Thursday, August 30, 2012

Toto, I've A Feeling We're Not In Bolivia Anymore

I woke the day after arriving home from Bolivia and opened my eyes to a new world. Toto, I've a feeling we're definitely NOT in Bolivia anymore!

For one thing, I cannot step out of my house and wave down a motorcycle taxi. I've really had to think about it more than once when preparing to leave the house that I would need other transportation. And if I do happen to ride a motorcycle here, not only am I not allowed to ride side saddle, but I am also strongly encouraged to wear a helmet at all times. And a skirt is probably not the best idea either, here in a America. Furthermore, carrying groceries in my lap is also frowned upon.

It has also been strange to adjust to wearing seat belts and noticing that everyone here owns and drives cars. Not only that, but I own and must drive a car! No more walking blocks to get to where I am going. Everyone has their own private portal to beam them to where they want to be.

Then there's the language barrier. Here where I live in the EEUU English is the language. My mind is still living in Spanish. The Sunday after I returned, I nearly greeted a sweet old lady in Spanish with exuberance...only to recall just in time that she only understands English. Oops. No español for me as a means of communication for now.

There's also the form of greeting. I was kissed an average of 10 times a day in Bolivia as a normal form of greeting. (I hasten to add it was on the cheek!) Here, if I were to lean in for the kiss, they'd think I was interested a little more of a relationship than they were expecting....

Next I went to the store. I was amazed and kept marveling over how clean it was, how much space they had between displays and items, and by the sheer number of things and the level of quality available. It was overwhelming. I left as soon as I could.

Then there are restaurants. The array of choices at the average American restaurant is dizzying. Rare is it to find a place with three or four items on the menu to choose from. No, how about twenty or thirty items?

Perhaps a bit of vanity on my part, but one thing I quickly adjusted to was having more clothing choices. I took a total of two pairs of pants and perhaps six shirts for the summer. Regardless the number, it all fit into a carry on size suitcase.  Fast forward to arriving home, where it was tempting to change clothes several times a day just for the sheer fun of it. Look, another outfit I haven't worn in months! COOL!

It was also very difficult to remember where to dispose of toilet paper here. I know, TMI, but hey, in the interest of being authentic, it has taken quite a while to readjust.

My stomach has also taken quite a while to get used to American food again. It cries out in protest everytime I make it digest American food. Perhaps it misses rice at every meal and chicken every day. And where did my soy con jugo every morning go??

And you know what? This is going to sound really funny, I know. But it is really weird sometimes to see so many white folks around. I was used to never seeing them and it comes a shock at many gringos! At one point I attended a conference and was one of two gringas. Only two white Americans present out of a thousand and twenty.

Toto, I've a feeling we're definitely not in Bolivia anymore! And gosh, it feels like it's taken weeks to readjust, when really it hasn't been long at all that I have been here...

Me extraño mucho a Bolivia y espero con ganas de volver. Toto, no estamos en Bolivia nunca más.

Friday, August 24, 2012

Wednesday, August 22, 2012

Picture Perfect Mission

Picture perfect. That is what the glossy magazines and slick videos show at church when it comes to mission. Happy people, surrounded by little kids who are all smiling broadly while hugging new found friends, or if they are not smiling, it is a reflection of their grim story which is told in stark words beneath the photo. Mission trips and organizations encourage picture perfect mission to reflect the shiny, prosperous generosity and the little commitment necessary to "make a difference" in the world. A week or two weeks in a new exciting surrounding, with loving, sweet little children to steal your heart. Building projects or medical missions bring hope and relief to people who have so little. Money is magically worth much more in other countries and is easy to throw around to the awe of the impoverished hosts. Its heady and exhilarating, and takes at least two weeks or a month to recover from and come back down to the ground after arriving back home. Then the world is back to normal, and the culture shock is blurred once again by the everydayness of surroundings so familiar.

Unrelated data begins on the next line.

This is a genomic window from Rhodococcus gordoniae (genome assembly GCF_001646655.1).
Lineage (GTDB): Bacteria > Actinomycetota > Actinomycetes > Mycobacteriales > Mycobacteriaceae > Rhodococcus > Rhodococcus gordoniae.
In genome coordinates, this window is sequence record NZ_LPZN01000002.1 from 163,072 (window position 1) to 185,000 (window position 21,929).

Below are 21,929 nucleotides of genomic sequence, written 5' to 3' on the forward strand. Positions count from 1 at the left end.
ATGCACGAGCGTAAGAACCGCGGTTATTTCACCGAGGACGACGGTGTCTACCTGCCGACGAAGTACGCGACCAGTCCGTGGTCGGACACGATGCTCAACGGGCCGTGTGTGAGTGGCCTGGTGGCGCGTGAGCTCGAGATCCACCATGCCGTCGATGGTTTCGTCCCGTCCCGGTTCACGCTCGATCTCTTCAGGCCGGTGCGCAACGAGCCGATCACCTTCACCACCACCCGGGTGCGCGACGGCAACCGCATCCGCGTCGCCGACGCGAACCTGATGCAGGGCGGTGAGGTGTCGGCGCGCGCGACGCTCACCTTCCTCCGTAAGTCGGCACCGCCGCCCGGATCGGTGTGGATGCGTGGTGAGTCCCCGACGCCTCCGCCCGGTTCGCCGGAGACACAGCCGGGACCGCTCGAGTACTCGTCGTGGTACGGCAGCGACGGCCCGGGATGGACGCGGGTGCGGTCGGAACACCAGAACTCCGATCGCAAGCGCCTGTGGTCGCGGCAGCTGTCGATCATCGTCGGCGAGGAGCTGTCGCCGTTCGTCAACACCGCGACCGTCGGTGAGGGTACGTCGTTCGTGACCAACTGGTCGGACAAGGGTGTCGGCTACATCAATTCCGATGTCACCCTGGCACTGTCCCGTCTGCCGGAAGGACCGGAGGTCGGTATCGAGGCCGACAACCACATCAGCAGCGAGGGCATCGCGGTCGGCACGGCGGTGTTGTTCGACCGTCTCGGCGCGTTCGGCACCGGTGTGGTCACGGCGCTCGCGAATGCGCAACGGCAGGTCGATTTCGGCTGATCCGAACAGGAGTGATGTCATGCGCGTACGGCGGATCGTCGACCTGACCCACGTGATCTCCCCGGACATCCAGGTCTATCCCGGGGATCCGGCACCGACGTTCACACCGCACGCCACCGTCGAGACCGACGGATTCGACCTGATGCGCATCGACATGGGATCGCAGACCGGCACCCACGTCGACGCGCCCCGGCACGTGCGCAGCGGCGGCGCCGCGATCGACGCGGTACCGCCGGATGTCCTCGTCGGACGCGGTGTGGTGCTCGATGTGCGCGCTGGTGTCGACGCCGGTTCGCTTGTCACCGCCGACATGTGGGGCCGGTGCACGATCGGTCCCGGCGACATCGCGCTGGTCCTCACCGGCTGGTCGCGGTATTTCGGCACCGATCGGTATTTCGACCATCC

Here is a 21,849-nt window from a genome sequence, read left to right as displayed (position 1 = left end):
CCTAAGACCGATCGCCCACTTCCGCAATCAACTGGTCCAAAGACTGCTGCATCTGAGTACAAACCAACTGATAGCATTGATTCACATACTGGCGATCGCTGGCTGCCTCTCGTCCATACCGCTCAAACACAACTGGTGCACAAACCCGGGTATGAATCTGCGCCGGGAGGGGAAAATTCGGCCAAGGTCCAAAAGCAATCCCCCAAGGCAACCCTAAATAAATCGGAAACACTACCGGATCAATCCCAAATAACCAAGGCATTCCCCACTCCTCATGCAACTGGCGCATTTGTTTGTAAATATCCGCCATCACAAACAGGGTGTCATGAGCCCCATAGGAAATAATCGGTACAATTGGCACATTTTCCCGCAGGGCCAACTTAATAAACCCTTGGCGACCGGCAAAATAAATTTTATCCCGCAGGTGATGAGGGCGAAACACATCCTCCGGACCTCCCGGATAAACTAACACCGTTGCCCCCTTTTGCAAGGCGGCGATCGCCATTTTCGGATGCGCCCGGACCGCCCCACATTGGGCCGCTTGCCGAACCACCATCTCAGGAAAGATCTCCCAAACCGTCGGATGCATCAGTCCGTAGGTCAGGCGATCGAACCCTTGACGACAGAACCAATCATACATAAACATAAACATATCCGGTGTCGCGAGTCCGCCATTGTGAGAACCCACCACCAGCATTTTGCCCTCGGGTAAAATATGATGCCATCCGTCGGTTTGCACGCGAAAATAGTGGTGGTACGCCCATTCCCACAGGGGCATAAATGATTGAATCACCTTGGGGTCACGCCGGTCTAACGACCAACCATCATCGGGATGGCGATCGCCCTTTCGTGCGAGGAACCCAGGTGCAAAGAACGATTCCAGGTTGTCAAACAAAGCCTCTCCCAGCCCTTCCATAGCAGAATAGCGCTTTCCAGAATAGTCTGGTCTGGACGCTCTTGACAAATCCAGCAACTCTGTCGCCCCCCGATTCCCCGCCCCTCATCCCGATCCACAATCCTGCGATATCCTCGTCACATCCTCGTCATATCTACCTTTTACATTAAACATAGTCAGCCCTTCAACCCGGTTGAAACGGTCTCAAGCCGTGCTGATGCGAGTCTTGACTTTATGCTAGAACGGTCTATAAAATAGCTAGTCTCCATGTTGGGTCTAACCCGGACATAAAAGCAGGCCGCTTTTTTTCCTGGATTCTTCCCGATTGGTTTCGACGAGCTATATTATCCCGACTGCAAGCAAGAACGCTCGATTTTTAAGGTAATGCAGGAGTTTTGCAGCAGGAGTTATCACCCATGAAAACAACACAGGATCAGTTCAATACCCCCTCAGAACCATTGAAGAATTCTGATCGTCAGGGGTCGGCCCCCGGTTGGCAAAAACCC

I suspect that is not the whole truth to the meaning, reason, and design the word mission should invoke when spoken or discussed. I suspect there is much more to it than modern Americans are willing to even think about or discover for themselves. And I was content to accept this picture perfect version of mission until this summer. I was not only content, but sure there was no other way to view it.

Several weeks into my "living in mission" project, I was becoming increasingly frustrated and irritated that my version of mission and my preconceived ideas of what it should look like was not happening. I was sure I was just wasting my time because nothing seemed to be visibly happening because I was there.  The ideas of what I thought I would doing were not happening at all, and I was stuck with a task that while interesting, was not what I considered "mission" enough. I was becoming discontented and disillusioned quickly and complained about it until someone asked me a question that stopped me in my tracks. "What is mission?" At first I wanted to retort a quick cliche, but saw that the pat answer was not going to work. There had to be more to it than the usual light remarks about making the world a better place and helping those in need.

I had to really wrestle with and search for the meaning behind mission for myself. I was caught up in the perfect picture meaning of it, and caught up in my expectations of what I thought it would look like or be. I pictured myself being benevolent and accomplishing something so everyone could measure and see for themselves how wonderful my work was, and how much I was able to do to change many lives and make them all live better, like the prosperous Americans I know and am around.

What is mission? Why do it? There are plenty of books out there to discuss the topic, but I had access to none of them. All I had was my Bible and a journal to write through the thoughts and questions that were flooding my mind.

So I visited the "great commission" first. Matthew 28:19. Go and make disciples it said, baptizing them and teaching them to observe all things Jesus had told the disciples. A verse often quoted, it is true. But this time I noticed something. It didn't say go and build buildings, or go and hold week long VBSs or go and give gifts. It said go and make disciples.

Make disciples. So how does that look in my life? How does that translate to mission?